Through the end of May, I’m looking back at the nine movies of the “Fast & Furious” franchise, watching most of them for the first time. First up is “The Fast and the Furious” (2001):
The original “F&F” imagines a world where street racing is the height of inner-city counterculture coolness, and the screenplay by Gary Scott Thompson and two others (based on a magazine article by Ken Li) brazenly sells it. Meanwhile, director Rob Cohen captures not only the racing action and highway stunts, but also the L.A. streets and heat. The film is specifically about illegal street racing and drivers who use their skills to make serious money as modern-day highway robbers, but it’s thematically about the cool people you couldn’t dream of fitting in with. Heck, even Paul Walker isn’t cool enough for this bunch.
The plot is stupid, but that’s more or less expected. A bigger problem is that the soundtrack and score are so unbearable that they almost undermine the pleasure of a dumb but fun movie. Aggressive hip-hop alternates with video-game techno, with turn-of-the-millennium butt rock peppered in.
Dom (Vin Diesel). With a name like that, this is the role Diesel was born to play. He actually already had a franchise at this point (“Pitch Black”) and other notable roles (the voice of “The Iron Giant”), but he’s super smooth here as the deep-voiced, good-hearted thief with a haunted past.
“F&F’s” treatment of women is an intriguing mixed bag. They are scantily clad decorative objects, for sure, but it’s because the women choose to attempt to hook up with men who are good drivers. They are in control of their fate: A woman promises herself and her friend up to Edwin (Ja Rule) if he wins a race; when he loses, she and other people laugh at him. Women aren’t the main characters, but nor are they damsels in distress. Letty (Michelle Rodriguez), effortlessly cool, is Dom’s girlfriend but also a valuable part of his thievery team. Mia (Jordana Brewster), Brian’s love interest, is unimpressed with her brother Dom’s scumbag culture and enjoys fast driving for her own reasons. When Brian (Walker) reveals he’s a cop, Mia openly calls him out as a two-faced jerk, which is rather gutsy if you think about it. (It’s easy to forget Brian is a cop in this movie, because he’s so bad at it.)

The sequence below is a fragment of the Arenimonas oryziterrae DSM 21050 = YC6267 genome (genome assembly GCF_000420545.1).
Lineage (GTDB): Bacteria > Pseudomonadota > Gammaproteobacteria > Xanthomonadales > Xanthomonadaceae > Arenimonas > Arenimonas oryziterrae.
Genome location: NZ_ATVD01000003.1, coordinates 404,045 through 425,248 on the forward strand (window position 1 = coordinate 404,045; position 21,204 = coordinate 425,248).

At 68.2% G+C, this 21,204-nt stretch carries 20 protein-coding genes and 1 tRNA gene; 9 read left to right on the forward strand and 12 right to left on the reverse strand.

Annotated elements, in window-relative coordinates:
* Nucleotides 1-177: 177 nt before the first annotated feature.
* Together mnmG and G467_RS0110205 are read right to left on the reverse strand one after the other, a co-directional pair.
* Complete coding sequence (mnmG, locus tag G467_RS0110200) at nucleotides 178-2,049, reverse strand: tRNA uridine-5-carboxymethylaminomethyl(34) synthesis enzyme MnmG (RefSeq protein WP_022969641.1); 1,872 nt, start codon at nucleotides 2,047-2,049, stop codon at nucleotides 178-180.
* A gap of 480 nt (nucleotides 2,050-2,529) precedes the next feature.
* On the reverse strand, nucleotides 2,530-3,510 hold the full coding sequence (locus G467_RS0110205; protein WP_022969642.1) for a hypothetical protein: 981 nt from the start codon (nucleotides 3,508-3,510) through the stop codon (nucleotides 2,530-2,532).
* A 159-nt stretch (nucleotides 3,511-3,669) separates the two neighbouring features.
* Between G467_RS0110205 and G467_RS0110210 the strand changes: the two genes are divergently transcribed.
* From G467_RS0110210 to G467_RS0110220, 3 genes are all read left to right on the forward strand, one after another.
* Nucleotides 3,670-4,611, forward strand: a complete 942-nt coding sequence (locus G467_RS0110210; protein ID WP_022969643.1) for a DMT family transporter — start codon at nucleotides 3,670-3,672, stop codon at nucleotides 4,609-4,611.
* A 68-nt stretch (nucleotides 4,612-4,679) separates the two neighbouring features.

Johnny Tran (Rick Yune). Although (surprise twist alert) he’s not the highway robber baron Brian is looking for, Tran is a murderer and a nasty dude. He’s particularly unhinged when pouring oil into a fence’s mouth to get information.
TOO GOOD FOR THIS MOVIE
Ted Levine as Sgt. Tanner. Levine has done classy work in TV shows like “Monk,” “The Bridge” and “The Alienist.” Here he’s the lead police investigator in the serial highway-robbery case that also involves the FBI. It’s a basic cop role, but the plot around Tanner is inane, and he has the impossible task of reigning in Brian, who ranks cracking this case well below his romance with Mia and friendship with Dom.
MOST THRILLING SEQUENCE
As ridiculous as it sounds, “F&F” actually treats the climactic highway robbery sequence in rather realistic fashion compared to something like “Lethal Weapon” or “Bad Boys.” There’s genuine peril as Vince (Matt Schulze) hangs from the semi’s grille while the trucker unloads on him with a shotgun. And unlike in many actioners, the other traffic wisely cedes the lanes to the semi and the three speed demons.
A SWAT team raids Tran’s people only to find their huge stash of electronics is legally purchased! What a crazy coincidence and bad break. (So to be clear: The murderers acquire their electronics legally, and the non-murderers are electronics thieves.)
What’s the deal with the Race Wars out in the desert? It’s hard to imagine all the proper permitting has gone through, yet it has official-looking security guards at the gate selling tickets and telling people to enjoy the races.
Dom tries to beat a train for no good reason. If the world truly operated like action movies, train conductor would be a particularly annoying job.
Brian: “What’s the retail on one of those?”
Ferrari driver: “More than you can afford, pal. Ferrari.”
Dom (turning to Brian): “Smoke him.”
Dom recounts his tragic backstory about how his dad was killed in a stock-car crash and later Dom beat the driver who caused the crash within an inch of his life. Thus, Dom spent time in prison and is banned from legal racing. Diesel sells the scene, which establishes the franchise’s delicate portrayal of sympathetic criminals.
“The Fast and the Furious” is a stupid yet engaging and nice-looking film about an undercover cop’s unlikely – but oddly believable — bond with criminals. Brian will have a lot to answer for if his bosses find out he let Dom off scot-free and even gave him his car. Then again, maybe he’ll just flat-out quit the force and join Dom’s group.
Schedule of reviews:
Saturday, May 16: “The Fast and the Furious” (2001)
Sunday, May 17: “2 Fast 2 Furious” (2003)
Wednesday, May 20: “The Fast and the Furious: Tokyo Drift” (2006)
Thursday, May 21: “Fast & Furious” (2009)
Saturday, May 23: “Fast Five” (2011)
Sunday, May 24: “Fast & Furious 6” (2013)
Wednesday, May 27: “Furious 7” (2015)
Thursday, May 28: “The Fate of the Furious” (2017)
Saturday, May 30: “Fast & Furious Presents: Hobbs & Shaw” (2019)